“Travel is still a commerce category that needs innovation…the beauty of Expedia and others is that they gave consumers the ability to cut inefficient offline search and intermediary steps and costs and go directly to the transaction.
So could natural language voice help cut inefficient online steps and costs? Current online booking UI’s…were great advancements, but still create friction. GDS’s create friction and cost.”
So back to the subject of business traveler productivity – how can we offset those costs?
- Voice technology isn’t just about convenience…
- Avoiding typing and drop-down menus can easily save a minute or three, and those minutes add up…
- Imagine saving just ½ hour out of the entire booking and itinerary management process…
- For a company whose employees take 100,000 trips, value that time at even just @ $100/hr…
- that’s a $5 Million economic productivity gain…annually
- Even as a soft cost, it’s a nice bite out of those increasing airfares, ADRs, and lovely ancillary fees
So what’s next?
TMC’s can continue to improve their own product, and for open booking via Concur, the opportunity for suppliers to capture business travelers by reducing friction in their own sites and apps should be compelling.
As for voice search, we’ll see how adoption takes, so keep on talking…
Amazon launches bold digital media expansion. Airlines (and hotels) – don’t wait until travelers get on the plane…
Amazon has dominated the eBook market with its Kindle, is vertically integrating into eBook publishing, and as anticipated, today it launched its new Kindle lineup, clearly targeted to take on Apple and Google’s Android marketplace in the broader digital media industry.
Consumers will have 4 dominant hardware options with Apple, Android devices, Amazon, and Microsoft – if it can get its tablet and Windows Phone act together (don’t underestimate its Nokia deal prematurely) to leverage a 35-Million-strong Xbox Live base.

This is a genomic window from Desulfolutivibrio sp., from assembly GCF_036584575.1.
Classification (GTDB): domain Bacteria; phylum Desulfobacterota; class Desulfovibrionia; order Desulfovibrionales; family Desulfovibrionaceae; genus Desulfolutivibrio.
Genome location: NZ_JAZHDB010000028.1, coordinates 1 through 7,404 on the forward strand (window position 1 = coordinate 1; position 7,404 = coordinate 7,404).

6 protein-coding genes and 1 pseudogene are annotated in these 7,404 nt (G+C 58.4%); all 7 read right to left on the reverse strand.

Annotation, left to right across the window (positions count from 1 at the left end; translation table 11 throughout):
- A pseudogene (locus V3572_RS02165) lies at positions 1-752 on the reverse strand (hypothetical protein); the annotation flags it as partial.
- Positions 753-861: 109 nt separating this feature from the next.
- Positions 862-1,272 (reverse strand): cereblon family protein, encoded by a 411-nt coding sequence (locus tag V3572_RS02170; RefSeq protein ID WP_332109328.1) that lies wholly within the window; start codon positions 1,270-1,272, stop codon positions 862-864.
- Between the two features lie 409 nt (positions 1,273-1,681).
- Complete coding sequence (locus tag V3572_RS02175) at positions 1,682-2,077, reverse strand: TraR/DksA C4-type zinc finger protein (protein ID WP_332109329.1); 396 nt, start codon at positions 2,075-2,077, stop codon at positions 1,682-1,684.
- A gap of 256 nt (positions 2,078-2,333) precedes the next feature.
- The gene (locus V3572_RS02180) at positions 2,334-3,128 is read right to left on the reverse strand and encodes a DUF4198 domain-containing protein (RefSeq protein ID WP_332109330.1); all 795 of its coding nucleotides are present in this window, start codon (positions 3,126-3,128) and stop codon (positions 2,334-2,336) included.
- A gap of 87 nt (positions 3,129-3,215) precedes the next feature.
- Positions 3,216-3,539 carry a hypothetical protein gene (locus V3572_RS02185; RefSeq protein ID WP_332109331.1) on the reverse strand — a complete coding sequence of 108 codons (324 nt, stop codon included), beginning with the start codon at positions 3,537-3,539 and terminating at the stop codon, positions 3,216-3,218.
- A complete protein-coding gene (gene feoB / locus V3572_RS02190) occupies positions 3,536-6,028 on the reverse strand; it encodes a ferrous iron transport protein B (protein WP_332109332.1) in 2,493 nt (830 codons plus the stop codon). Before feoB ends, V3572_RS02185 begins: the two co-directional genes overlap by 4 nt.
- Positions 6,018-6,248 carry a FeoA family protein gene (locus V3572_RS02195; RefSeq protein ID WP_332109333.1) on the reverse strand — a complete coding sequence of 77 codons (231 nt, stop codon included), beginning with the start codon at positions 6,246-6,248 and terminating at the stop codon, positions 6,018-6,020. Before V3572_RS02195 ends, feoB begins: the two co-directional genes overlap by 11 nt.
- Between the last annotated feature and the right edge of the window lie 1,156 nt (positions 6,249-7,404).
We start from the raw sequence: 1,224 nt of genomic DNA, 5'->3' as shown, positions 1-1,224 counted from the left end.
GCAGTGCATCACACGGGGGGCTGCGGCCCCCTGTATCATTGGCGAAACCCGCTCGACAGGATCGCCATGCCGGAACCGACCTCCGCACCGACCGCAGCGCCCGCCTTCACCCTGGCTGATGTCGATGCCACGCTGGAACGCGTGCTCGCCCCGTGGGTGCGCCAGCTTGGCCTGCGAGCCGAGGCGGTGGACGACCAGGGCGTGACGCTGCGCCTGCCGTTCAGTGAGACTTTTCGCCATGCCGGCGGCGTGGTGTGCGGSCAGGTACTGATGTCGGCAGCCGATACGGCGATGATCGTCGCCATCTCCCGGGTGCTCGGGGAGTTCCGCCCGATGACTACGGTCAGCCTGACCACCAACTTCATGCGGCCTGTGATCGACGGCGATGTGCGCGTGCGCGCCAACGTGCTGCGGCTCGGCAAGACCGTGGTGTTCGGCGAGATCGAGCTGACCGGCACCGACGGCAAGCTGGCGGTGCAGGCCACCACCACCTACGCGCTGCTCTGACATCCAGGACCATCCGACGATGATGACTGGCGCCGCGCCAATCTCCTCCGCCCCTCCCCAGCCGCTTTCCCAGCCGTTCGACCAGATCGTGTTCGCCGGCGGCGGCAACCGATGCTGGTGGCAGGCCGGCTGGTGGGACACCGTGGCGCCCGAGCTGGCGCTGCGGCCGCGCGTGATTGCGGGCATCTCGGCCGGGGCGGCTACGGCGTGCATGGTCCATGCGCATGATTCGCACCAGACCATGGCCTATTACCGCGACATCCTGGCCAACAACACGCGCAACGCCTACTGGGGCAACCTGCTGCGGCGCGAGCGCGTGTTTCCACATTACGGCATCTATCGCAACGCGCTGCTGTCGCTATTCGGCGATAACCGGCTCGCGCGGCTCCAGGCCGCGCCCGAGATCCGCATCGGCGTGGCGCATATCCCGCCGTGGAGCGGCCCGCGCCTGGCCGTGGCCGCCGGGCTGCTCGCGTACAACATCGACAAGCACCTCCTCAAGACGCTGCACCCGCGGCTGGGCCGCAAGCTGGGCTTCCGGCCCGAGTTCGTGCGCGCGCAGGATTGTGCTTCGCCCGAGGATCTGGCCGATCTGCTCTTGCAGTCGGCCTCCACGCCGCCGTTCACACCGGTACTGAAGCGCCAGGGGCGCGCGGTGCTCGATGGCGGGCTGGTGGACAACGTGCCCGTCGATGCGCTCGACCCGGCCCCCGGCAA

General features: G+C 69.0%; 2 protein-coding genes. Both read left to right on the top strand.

All zeroed in on using that hardware penetration to sell digital media content and services, so virtually any traveler carrying a device will have unprecedented access to huge libraries of content only 1-touch away.
So beating the drum again (see articles below) – while the in-flight product is clearly improving, airlines, Gogo, and Row 44 (as well as international services) need to think outside the flight and use their primary advantage – the itinerary – the holy grail of any merchandiser.
Could the new Android market and cutthroat digital media industry ground the new Gogo before take-off, and what can airlines do?
I noted previously that the transformation of Gogo’s and airlines’ approach to in-flight WiFi and entertainment is a positive step for consumer experience and, depending on how well they execute, potentially economically beneficial. Gogo has done an admirable job aggregating airline passengers to create a potentially effective channel and opportunity, and Row44 seems to have an updated focus on consumer content experience.
However, it seems their plans – publicized as of this week’s APEX conference in Seattle anyway – may risk not getting off the ground as much as anticipated if they and airlines do not continue to take steps to compete in a fast-moving digital media industry.
That’s right – the broader Digital Media Industry.
This is not just In-Flight Entertainment and Connectivity (IFEC) anymore. A new, less-myopic mindset is needed.
In late 2009, I began looking for gaps in the travel market where mobile technology could deliver new opportunities, and I zeroed in on emerging markets for airline ancillary “merchandising,” and digital media technology, concluding that streaming in-flight entertainment could be a greater revenue driver than Aircell’s and Row 44’s paid WiFi approach – and deliver a better experience for travelers.
Ancillary revenue in the form of controversial baggage fees was, frankly, low-hanging fruit and warranted in many ways. But given airlines’ lack of core competency in merchandising, we seem to be hearing a “sell, sell, sell” approach and travelers characterized as a “captive market” rather than consumers that pay for and deserve a great in-flight experience. While the opportunity is good, it could be more rewarding to devise strategy from a consumer perspective.
The potential upshot? Gain advantage, deliver a positive traveler experience, and drive more WiFi engagement and merchandising revenue with customer acquisition models to finance WiFi rather than paid WiFi and paid download models.
Here is Part I of the presentation from January, 2010.
In December, 2010, I took an updated look on progress in the industry and observed that there is still much opportunity to deliver a better experience and differentiate competitively:
Here is Part II: